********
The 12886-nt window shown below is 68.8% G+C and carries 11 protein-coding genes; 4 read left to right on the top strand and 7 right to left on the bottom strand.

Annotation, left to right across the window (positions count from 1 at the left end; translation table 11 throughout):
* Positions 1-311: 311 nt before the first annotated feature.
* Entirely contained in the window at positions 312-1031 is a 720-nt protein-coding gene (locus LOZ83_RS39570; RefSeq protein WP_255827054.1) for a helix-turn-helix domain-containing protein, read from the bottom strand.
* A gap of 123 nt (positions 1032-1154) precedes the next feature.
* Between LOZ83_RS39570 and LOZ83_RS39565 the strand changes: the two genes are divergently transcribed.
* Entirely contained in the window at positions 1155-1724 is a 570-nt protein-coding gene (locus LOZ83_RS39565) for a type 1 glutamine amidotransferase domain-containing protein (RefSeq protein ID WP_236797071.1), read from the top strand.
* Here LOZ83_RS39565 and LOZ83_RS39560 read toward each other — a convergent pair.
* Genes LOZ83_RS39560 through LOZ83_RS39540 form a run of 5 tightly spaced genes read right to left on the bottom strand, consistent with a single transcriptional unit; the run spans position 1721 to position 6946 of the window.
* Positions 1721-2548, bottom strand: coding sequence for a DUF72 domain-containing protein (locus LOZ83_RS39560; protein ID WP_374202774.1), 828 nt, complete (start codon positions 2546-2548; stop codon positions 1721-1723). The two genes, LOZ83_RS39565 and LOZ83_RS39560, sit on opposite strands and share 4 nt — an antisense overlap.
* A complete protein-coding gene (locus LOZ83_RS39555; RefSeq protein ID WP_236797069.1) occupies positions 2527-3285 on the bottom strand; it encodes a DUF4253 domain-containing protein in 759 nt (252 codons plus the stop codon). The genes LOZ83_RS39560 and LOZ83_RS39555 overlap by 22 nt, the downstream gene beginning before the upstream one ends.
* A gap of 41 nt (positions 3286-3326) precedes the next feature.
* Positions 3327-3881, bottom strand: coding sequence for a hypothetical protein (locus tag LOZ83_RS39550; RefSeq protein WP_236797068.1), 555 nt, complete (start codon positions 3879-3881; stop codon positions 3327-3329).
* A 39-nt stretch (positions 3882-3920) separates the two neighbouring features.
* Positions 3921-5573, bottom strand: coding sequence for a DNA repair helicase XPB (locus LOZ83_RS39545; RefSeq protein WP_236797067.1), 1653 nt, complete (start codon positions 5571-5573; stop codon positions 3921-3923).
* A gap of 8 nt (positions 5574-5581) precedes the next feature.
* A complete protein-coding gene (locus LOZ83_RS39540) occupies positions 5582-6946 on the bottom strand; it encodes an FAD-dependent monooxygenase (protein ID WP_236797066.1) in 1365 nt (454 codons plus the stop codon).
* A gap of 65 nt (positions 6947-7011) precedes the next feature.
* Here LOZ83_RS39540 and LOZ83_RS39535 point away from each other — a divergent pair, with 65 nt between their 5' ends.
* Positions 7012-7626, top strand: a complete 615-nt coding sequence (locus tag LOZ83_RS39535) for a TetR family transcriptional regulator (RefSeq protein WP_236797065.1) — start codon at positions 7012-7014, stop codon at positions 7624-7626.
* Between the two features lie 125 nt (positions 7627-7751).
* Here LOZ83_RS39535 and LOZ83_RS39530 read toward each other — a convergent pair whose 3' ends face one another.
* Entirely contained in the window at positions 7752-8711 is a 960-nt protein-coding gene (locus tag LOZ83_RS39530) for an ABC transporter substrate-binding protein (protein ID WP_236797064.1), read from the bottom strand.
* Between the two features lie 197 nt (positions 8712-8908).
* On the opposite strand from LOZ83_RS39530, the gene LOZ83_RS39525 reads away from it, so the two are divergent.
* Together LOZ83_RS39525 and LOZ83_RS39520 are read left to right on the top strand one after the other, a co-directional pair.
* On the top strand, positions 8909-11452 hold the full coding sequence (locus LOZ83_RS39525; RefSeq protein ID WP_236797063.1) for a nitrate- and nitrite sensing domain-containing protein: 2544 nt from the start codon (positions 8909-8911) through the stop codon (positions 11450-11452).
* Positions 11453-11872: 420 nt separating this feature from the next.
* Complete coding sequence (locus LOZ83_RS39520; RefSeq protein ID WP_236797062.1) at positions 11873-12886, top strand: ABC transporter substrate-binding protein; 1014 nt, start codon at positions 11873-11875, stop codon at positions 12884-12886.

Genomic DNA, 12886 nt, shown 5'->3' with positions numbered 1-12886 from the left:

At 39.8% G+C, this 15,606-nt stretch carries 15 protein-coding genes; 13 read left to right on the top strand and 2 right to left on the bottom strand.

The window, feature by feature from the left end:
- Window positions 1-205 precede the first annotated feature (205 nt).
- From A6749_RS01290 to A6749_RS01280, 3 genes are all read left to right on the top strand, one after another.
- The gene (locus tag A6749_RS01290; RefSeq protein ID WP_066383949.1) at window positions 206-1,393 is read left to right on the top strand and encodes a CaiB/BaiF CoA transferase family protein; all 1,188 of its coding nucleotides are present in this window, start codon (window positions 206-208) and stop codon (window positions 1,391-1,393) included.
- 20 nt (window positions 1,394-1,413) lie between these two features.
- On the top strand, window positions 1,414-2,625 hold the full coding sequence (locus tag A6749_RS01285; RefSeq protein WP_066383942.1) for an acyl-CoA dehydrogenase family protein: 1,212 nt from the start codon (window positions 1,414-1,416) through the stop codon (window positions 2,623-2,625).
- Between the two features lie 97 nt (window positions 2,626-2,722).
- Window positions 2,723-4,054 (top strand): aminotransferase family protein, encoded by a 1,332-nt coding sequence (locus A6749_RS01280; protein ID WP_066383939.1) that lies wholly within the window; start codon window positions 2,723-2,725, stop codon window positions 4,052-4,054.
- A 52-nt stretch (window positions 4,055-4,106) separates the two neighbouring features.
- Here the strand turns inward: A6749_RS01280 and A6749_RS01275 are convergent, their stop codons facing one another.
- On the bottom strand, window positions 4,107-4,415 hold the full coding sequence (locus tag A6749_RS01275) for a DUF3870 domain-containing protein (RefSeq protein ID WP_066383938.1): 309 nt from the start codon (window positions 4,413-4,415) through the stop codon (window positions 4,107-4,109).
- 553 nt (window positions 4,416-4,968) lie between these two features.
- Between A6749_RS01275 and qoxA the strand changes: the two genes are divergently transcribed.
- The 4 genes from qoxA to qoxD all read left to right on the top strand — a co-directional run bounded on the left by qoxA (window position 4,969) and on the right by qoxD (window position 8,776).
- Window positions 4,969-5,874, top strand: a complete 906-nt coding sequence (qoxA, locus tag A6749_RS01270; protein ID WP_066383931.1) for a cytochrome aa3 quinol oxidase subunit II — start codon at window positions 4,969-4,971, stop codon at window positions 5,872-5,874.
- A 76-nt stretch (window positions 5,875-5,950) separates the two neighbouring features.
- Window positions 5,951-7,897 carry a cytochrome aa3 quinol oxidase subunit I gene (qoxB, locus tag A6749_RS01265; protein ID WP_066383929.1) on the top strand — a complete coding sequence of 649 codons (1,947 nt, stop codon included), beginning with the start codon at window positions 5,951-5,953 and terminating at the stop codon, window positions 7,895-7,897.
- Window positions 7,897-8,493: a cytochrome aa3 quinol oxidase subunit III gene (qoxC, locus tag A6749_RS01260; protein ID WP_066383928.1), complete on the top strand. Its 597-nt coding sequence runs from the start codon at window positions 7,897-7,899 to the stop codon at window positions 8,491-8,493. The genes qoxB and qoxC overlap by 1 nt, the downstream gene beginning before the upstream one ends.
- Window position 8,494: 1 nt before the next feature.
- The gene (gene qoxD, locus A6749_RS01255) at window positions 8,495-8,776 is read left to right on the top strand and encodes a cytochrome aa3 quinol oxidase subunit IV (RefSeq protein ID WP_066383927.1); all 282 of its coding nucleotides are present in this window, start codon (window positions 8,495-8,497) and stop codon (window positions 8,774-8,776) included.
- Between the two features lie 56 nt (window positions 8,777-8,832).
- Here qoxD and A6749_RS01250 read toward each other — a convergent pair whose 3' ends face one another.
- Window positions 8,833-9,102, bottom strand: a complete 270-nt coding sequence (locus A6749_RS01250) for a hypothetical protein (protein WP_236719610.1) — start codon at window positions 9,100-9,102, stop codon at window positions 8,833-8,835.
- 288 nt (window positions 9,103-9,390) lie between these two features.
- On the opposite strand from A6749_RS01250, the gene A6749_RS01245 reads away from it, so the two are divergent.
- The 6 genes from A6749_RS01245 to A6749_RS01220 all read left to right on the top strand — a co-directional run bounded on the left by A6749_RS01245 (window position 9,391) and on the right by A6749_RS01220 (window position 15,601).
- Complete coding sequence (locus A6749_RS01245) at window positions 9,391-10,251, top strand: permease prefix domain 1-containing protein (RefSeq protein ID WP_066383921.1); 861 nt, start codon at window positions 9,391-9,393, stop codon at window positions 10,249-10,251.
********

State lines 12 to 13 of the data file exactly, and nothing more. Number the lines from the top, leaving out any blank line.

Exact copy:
* A gap of 41 nt (positions 3286-3326) precedes the next feature.
* Positions 3327-3881, bottom strand: coding sequence for a hypothetical protein (locus tag LOZ83_RS39550; RefSeq protein WP_236797068.1), 555 nt, complete (start codon positions 3879-3881; stop codon positions 3327-3329).